Middlebury

 

Steve Oster

Associate in Science Instruction in Chemistry/Biochemistry

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Phone: work802.443.5454
Office Hours: Fall 2014: Mon 9:00AM - 12:00PM; and by appointment
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Steve Oster obtained a B.A. in history from Nyack College in 1990, and a B.S. in Chemistry from York College in 1998. He earned his Ph.D. from the University of Rochester in 2003, and taught for one year at Whitworth College in Spokane, Washington, before joining Middlebury College in 2004.

 

 

Courses


indicates offered in the current term
indicates offered in the upcoming term[s]

CHEM 0203 / CHEM 0241 - Organic I: Struct & Reactivity      

Organic Chemistry I: Structure and Reactivity
This course will provide students with an introduction to the structure and reactivity of organic molecules sufficient to continue directly to study of biochemistry (CHEM 0322). Topics covered will include models of chemical bonding, acid-base relationships, three-dimensional molecular structure (conformations and stereochemistry), reaction mechanisms and energy diagrams, substitution and elimination reactions, carbonyl reactions (additions, reductions, interconversions, and alpha-reactivity), and the fundamentals of biological molecules (carbohydrates, DNA, and RNA). Laboratory experiments will include purification techniques (recrystallization, distillation, extraction, and chromatography) as well as microscale organic reactions that complement the lecture portion of the course. (CHEM 0104 or CHEM 0107) 3 hrs. lect., 3 hrs. lab, 1 hr. prelab.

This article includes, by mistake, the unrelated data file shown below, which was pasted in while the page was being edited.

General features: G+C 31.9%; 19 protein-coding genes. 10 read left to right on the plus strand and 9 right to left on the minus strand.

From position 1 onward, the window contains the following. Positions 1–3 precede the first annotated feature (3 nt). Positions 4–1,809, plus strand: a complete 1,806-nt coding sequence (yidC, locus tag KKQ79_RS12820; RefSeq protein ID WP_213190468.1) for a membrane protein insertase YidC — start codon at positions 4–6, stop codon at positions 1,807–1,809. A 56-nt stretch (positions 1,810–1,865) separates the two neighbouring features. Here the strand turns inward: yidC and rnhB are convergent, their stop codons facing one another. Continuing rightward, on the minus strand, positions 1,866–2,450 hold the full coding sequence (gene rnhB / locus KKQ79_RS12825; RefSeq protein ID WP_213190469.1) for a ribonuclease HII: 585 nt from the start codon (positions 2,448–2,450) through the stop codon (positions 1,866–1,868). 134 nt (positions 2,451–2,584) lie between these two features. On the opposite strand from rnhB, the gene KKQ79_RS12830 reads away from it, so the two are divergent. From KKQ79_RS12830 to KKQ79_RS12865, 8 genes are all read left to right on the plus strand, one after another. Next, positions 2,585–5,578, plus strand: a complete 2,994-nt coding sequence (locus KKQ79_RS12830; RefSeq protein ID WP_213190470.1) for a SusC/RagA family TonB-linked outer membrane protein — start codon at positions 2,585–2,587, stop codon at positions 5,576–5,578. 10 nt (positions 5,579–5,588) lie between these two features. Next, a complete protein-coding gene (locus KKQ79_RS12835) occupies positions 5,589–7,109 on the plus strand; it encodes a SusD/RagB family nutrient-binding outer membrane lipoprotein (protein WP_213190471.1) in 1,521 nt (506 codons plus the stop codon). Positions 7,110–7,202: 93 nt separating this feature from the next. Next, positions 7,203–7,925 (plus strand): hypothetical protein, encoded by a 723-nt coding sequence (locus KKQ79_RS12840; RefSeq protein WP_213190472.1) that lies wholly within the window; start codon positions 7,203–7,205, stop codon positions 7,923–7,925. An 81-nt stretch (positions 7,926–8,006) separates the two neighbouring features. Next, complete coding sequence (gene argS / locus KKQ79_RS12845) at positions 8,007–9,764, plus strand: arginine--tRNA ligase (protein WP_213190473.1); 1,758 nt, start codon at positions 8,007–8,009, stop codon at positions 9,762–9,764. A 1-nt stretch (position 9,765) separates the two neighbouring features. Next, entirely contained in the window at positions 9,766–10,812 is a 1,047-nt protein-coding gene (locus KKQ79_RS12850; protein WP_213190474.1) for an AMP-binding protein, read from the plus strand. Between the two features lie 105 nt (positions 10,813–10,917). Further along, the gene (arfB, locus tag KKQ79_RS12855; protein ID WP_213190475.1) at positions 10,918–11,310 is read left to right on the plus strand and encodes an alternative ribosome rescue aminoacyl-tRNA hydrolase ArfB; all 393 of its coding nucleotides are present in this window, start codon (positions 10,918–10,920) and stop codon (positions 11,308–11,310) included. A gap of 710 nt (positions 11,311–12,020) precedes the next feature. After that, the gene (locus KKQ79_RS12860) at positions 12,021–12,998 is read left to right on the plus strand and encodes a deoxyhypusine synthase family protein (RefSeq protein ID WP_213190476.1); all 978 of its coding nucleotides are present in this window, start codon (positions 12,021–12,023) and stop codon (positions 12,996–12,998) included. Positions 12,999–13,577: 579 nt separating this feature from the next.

SCI

Winter 2011, Fall 2011, Winter 2012, Fall 2012, Winter 2013, Fall 2013, Winter 2014, Fall 2014, Spring 2015

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CHEM 0204 / CHEM 0242 - Organic II: Synthesis & Spect      

Organic Chemistry II: Synthesis and Spectroscopy
In this course we will explore the ways that organic molecules are made and their structures identified. The study of organic reactions will continue from CHEM 0203 with radical reactions, alkene and alkyne additions, aromatic reactions, oxidations and reductions, and additional carbonyl reactions. Emphasis in this course will be placed on using reactions in sequences to synthesize larger and more complex molecules. The theory and practice of mass spectrometry and UV-Vis, IR, and NMR spectroscopy will be studied as a means to elucidate the exact structures of organic molecules. Laboratory experiments will focus on synthetic techniques that complement the lecture portion of the course and the identification of complex unknowns via GC-MS, IR, and NMR. (CHEM 0203) 3 hrs. lect., 3 hrs. lab, 1 hr. prelab.

Spring 2011, Spring 2012, Spring 2013, Spring 2014, Spring 2015

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